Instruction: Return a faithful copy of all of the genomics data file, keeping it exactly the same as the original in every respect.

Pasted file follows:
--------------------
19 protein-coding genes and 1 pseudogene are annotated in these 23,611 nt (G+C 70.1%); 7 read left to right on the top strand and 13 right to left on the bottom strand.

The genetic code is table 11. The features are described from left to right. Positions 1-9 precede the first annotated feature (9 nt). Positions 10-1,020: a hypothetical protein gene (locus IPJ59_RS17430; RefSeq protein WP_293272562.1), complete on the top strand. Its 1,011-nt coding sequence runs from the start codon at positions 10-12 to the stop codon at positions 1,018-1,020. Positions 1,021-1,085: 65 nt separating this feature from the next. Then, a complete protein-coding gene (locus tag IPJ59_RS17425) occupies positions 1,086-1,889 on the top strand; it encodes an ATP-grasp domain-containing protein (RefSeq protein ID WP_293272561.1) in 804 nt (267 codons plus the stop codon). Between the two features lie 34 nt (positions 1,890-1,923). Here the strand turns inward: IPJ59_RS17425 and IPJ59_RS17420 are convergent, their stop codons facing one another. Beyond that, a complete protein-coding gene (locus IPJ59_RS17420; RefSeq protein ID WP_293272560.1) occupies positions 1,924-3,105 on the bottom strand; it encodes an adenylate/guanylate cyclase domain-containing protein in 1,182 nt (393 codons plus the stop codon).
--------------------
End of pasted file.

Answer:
19 protein-coding genes and 1 pseudogene are annotated in these 23,611 nt (G+C 70.1%); 7 read left to right on the top strand and 13 right to left on the bottom strand.

The genetic code is table 11. The features are described from left to right. Positions 1-9 precede the first annotated feature (9 nt). Positions 10-1,020: a hypothetical protein gene (locus IPJ59_RS17430; RefSeq protein WP_293272562.1), complete on the top strand. Its 1,011-nt coding sequence runs from the start codon at positions 10-12 to the stop codon at positions 1,018-1,020. Positions 1,021-1,085: 65 nt separating this feature from the next. Then, a complete protein-coding gene (locus tag IPJ59_RS17425) occupies positions 1,086-1,889 on the top strand; it encodes an ATP-grasp domain-containing protein (RefSeq protein ID WP_293272561.1) in 804 nt (267 codons plus the stop codon). Between the two features lie 34 nt (positions 1,890-1,923). Here the strand turns inward: IPJ59_RS17425 and IPJ59_RS17420 are convergent, their stop codons facing one another. Beyond that, a complete protein-coding gene (locus IPJ59_RS17420; RefSeq protein ID WP_293272560.1) occupies positions 1,924-3,105 on the bottom strand; it encodes an adenylate/guanylate cyclase domain-containing protein in 1,182 nt (393 codons plus the stop codon).